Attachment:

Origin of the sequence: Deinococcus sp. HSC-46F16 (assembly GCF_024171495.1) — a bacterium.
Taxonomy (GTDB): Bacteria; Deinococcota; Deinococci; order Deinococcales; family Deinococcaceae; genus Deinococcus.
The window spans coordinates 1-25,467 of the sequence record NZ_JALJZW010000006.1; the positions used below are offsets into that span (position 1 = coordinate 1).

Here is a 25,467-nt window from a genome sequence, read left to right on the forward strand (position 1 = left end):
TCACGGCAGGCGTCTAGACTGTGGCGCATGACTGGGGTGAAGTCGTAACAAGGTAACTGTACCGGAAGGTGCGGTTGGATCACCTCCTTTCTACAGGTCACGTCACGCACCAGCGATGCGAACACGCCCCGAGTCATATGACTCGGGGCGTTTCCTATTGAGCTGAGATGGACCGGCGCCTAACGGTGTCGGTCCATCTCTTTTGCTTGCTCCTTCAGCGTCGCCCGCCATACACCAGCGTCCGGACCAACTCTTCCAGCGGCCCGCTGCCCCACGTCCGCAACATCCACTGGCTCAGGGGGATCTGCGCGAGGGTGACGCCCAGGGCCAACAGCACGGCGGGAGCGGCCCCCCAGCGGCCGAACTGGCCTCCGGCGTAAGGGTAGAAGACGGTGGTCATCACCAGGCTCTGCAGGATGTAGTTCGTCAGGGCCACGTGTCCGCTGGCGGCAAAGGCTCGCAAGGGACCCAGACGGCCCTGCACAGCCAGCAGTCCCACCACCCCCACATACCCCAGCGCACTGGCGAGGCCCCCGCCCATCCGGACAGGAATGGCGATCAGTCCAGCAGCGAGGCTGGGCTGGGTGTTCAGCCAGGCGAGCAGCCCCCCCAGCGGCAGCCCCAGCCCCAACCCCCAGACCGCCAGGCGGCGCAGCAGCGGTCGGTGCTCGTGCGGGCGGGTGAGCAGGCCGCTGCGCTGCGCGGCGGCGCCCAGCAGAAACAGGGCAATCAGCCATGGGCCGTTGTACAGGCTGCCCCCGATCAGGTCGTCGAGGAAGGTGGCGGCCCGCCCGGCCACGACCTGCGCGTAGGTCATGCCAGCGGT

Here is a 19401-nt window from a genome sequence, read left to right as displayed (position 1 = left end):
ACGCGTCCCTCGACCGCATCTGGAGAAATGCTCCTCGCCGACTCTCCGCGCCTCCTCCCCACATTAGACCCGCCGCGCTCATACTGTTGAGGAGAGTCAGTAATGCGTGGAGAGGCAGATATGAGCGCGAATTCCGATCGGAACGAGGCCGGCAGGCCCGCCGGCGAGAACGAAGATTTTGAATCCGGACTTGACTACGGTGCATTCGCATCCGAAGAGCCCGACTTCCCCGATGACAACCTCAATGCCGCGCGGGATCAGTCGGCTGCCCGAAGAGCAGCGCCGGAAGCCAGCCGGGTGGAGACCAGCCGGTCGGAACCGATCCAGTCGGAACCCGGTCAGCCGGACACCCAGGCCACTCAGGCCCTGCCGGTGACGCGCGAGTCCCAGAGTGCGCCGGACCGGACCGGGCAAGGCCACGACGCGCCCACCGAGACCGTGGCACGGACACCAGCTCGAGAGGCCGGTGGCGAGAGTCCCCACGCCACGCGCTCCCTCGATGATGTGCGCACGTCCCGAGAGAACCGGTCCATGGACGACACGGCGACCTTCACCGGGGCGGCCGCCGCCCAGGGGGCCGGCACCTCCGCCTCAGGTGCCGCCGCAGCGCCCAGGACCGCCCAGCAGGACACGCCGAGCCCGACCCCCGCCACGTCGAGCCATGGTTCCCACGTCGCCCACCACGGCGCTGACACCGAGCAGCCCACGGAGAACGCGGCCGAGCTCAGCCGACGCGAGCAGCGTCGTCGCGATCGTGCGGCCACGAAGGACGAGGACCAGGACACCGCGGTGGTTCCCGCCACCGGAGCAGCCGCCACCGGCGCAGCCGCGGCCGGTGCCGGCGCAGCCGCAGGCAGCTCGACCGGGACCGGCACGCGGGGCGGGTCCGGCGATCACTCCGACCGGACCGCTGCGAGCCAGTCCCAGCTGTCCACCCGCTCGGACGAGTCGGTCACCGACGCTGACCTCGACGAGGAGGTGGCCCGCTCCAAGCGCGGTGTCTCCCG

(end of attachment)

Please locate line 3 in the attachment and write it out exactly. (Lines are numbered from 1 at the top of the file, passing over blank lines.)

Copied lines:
The window spans coordinates 1-25,467 of the sequence record NZ_JALJZW010000006.1; the positions used below are offsets into that span (position 1 = coordinate 1).